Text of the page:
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View Full Version : Forbes predicts oil prices will drop to $35 within a year!


fireflybob
2nd Sep 2005, 03:46
Interesting article in the Daily Telegraph:-

Oil Prices (http://www.telegraph.co.uk/money/main.jhtml?xml=/money/2005/08/31/cnoil31.xml)

If he is right this must surely be good news for the aviation industry!

Dani
2nd Sep 2005, 03:58
I don't know if Mr. Forbes is really the specialist here, there are others who predicted oil costs more than 100$ soon - and they said that before the hurricane.

Matthew Simmons, former Bush's energy consultant and engineer, predicts 250$ in a few years.

If Forbes is talking about a "bubble" and a neglection of the rules of demand and supply, then please go to Asia (Indonesia, China, India) and look how much bigger the demand is compared to the supply (although shortages also have political reasons).

Dani

barit1
2nd Sep 2005, 04:01
Julian Simon (http://www.overpopulation.com/faq/People/julian_simon.html) would likely agree with Forbes.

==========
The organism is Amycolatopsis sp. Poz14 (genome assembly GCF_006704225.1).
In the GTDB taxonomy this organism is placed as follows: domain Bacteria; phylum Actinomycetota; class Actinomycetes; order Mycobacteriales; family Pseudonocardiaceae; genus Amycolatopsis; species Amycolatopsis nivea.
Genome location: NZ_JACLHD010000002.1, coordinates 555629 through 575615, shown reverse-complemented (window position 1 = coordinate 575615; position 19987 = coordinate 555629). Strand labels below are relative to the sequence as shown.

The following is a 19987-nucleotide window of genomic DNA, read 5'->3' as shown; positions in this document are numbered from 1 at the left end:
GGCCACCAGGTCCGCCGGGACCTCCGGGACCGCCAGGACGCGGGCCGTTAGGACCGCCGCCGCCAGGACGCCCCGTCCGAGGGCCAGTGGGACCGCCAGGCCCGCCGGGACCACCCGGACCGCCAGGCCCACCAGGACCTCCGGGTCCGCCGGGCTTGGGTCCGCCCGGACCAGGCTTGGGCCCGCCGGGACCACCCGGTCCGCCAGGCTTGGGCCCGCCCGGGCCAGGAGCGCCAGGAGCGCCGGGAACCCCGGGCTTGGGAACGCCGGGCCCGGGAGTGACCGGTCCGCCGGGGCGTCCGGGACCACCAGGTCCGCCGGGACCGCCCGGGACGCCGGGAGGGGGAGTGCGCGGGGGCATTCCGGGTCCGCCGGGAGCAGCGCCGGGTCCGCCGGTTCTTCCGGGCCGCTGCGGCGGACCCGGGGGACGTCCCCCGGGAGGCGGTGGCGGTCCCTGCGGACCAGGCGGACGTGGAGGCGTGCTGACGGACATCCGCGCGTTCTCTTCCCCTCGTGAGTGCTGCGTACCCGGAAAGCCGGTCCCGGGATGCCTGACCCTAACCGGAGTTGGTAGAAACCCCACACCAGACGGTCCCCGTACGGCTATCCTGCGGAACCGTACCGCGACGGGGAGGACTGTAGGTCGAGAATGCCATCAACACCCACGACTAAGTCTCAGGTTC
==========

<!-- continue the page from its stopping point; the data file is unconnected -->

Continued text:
Re-Heat
2nd Sep 2005, 07:42
He's wrong - it is not a bubble, but a lack of refining capacity to meet the demands of the global economy. If the global economy remains strong - or at least stagnates from this point - with no further refining capacity the price will rise or remain around today's levels.

Supply of oil coming from oilfields is not a problem - indeed stocks held are at all-time highs currently! There is no shortage of the crude product, just the refined products.

The chap at Goldman Sachs who predicted $100/bbl is not looking so stupid now...

GreatMe
2nd Sep 2005, 09:13
Surely a lack of refining capacity will shove the price of crude oil down rather than up, since once all the refineries are at full capacity there is no one left to buy the excess crude oil. Lack of refining capacity will cause a shortfall in the refinery products and so an increase in the cost of petrol and aviation fuel, but not the raw products used to make them.

Rwy in Sight
2nd Sep 2005, 09:42
But then why is the price of crude going up? If there is a bottleneck in the rafinary I understand that only finished product price would go up!